Land Information System in the present day context
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Surveys are directly related to civilisation. In fact, civilisation started when men started to make a record of places and events. Historians say civilisation started in Tigris-Euphrates valley. In fact, records of land surveys were located on clay tablets. The earliest records were located in Egypt about 5000 years ago. The land survey became necessary because of the NILE River which flooded its valley every year and washing of the agricultural land boundaries, which had to be re established after floods.
In India, the land surveys for revenue purposes were made about 1000 years ago during the time of Raja-Raja the Great, of Chola Empire in Tamil Nadu. The record of this survey is found inscribed on the North Wall of Raj Rajeshwari Temple in Tanjavur. The British, in India started Ryot wari settlement surveys in the Salem District of Ex-Madras Presidency during 1793-1798.
Land is the most valuable possession of mankind. It is also an important asset of any country. Without land, there can be no country. Then, the wealth of the nation and its economic development are dependent on the state of the land and its usage. The availability of funds depends on tax collection. It is apparent, therefore, any information concerning land is a valuable information which serves as a key to financial investments, commerce, industry and agriculture.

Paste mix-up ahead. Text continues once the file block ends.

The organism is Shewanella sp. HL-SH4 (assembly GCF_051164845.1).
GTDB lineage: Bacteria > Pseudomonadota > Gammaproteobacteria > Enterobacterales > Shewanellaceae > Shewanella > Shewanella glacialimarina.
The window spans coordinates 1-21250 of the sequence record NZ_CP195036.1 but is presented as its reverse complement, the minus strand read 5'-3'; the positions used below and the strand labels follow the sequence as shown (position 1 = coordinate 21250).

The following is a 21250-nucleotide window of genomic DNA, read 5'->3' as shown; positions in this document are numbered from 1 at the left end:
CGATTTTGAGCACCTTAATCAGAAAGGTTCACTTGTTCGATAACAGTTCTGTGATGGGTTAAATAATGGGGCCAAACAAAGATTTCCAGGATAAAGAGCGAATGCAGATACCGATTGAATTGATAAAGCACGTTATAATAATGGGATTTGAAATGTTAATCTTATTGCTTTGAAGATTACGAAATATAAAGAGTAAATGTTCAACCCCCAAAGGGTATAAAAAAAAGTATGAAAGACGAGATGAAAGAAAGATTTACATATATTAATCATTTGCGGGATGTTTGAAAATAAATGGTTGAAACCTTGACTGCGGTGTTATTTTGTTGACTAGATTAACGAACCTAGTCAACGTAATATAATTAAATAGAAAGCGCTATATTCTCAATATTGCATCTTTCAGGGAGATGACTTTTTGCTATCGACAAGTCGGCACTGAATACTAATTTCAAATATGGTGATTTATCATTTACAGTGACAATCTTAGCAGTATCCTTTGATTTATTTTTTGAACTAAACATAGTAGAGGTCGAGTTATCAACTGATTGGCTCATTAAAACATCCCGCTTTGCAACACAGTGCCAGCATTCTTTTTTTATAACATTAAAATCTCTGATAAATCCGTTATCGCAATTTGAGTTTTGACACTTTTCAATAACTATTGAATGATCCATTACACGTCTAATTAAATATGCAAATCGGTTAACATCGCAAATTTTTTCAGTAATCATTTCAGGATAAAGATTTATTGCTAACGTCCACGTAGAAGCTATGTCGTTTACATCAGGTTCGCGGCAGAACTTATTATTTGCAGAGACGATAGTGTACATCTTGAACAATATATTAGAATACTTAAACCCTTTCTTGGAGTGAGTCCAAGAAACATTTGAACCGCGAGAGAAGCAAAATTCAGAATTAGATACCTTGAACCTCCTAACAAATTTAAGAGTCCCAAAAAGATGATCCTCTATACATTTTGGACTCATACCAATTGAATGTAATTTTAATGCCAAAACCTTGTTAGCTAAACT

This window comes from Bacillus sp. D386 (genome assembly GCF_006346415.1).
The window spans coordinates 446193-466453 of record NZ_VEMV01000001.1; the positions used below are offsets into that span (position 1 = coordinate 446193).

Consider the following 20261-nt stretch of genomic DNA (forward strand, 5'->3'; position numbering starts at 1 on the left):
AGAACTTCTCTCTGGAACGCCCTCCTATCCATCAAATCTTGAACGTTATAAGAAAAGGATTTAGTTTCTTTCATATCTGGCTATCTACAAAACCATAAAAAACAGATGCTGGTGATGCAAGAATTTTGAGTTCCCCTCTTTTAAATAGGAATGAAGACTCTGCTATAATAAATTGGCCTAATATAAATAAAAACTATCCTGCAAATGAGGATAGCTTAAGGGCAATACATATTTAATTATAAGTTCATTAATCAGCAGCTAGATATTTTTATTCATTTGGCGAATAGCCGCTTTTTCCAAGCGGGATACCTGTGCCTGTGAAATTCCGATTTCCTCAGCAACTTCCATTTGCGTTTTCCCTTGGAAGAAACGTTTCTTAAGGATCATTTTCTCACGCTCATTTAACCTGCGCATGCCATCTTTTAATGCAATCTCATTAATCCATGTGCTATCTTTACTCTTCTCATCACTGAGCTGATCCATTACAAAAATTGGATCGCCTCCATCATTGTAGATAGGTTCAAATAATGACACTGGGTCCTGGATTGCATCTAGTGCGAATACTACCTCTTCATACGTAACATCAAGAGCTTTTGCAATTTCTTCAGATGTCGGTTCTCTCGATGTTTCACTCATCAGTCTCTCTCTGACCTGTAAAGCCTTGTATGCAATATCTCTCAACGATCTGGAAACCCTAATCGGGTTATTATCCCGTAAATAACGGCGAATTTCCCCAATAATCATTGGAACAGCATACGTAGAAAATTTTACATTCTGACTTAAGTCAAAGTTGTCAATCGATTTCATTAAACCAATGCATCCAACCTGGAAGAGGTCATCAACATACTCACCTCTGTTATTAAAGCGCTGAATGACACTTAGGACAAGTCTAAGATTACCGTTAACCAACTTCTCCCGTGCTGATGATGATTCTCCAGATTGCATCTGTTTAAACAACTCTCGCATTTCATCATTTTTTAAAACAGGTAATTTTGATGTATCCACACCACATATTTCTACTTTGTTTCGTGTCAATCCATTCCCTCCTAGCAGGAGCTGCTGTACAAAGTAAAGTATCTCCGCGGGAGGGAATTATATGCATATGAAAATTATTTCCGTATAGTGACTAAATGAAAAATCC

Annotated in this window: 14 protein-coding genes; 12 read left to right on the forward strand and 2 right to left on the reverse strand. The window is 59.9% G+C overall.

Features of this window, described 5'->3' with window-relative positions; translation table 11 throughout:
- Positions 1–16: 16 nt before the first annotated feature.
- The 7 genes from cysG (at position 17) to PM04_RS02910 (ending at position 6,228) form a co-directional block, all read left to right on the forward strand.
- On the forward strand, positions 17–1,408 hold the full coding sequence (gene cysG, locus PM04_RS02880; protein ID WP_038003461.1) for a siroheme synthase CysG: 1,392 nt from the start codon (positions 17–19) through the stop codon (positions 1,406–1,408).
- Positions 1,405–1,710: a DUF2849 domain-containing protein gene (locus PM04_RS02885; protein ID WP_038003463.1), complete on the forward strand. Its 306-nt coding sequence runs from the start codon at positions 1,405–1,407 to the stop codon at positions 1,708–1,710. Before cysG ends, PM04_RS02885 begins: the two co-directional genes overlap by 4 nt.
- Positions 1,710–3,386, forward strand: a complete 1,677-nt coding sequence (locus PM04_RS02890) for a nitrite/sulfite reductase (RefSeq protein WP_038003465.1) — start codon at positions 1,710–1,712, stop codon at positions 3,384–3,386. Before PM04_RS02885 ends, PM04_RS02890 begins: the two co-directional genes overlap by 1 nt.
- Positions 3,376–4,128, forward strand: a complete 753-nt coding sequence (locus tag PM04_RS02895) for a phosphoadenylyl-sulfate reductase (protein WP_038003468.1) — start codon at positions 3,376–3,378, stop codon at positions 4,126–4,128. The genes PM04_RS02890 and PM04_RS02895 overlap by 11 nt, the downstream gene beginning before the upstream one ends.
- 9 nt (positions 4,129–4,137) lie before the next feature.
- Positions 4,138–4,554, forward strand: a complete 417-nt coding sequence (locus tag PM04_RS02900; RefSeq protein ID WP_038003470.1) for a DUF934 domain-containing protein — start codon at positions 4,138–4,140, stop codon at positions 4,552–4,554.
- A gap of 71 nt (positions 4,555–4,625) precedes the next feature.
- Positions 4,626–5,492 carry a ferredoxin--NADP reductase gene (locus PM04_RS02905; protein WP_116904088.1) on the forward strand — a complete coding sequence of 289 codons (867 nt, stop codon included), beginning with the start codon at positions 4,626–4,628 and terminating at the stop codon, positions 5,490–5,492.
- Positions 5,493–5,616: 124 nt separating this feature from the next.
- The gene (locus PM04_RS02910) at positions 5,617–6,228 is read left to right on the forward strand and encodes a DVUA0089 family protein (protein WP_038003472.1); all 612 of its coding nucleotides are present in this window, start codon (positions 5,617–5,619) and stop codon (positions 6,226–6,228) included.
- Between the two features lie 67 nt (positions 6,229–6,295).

Land information and methods of presentation
There are several ways of presenting the land information. The most common and popular one is through a map. The second one is through photography, aerial or terrestrial. The third through written records which contain parcel areas, land holdings, assessment values etc. Fourth possible method is the storage through computers. Maps may be scanned and information stored in digital form and then can be retrieved, with coded commands to the computers.
Classes of Land Information
Those classes of land surveys which are executed for the purpose of recording land rights and inventory of land areas, land uses or of determining tax assessments are called Cadastral Surveys. While emphasis is on legal objectives, it involves collection of information on geological and economic aspects. The size, shape and nature of soil of individual land holdings have to be measured. The economic uses of land have to be recorded for appraisal of land values which are necessary for conveyance, transfer, sale, lease or mort-gauge of the land for development purposes.
Classification of Cadastral System They can be grouped under three general heads.
It is a system of survey where information is collected for land taxation. The tax may be assessed based on area of land, type of land, value of land and produce of the land. The physical survey may be represented by sketch. Usually, accuracy of the survey is low since main objective is tax collection. The determination of rightful ownership is not done since main objective is tax collection. As long as some one agrees to pay taxes, it does not matter to the govt. who the rightful owners are.
Real Cadastere :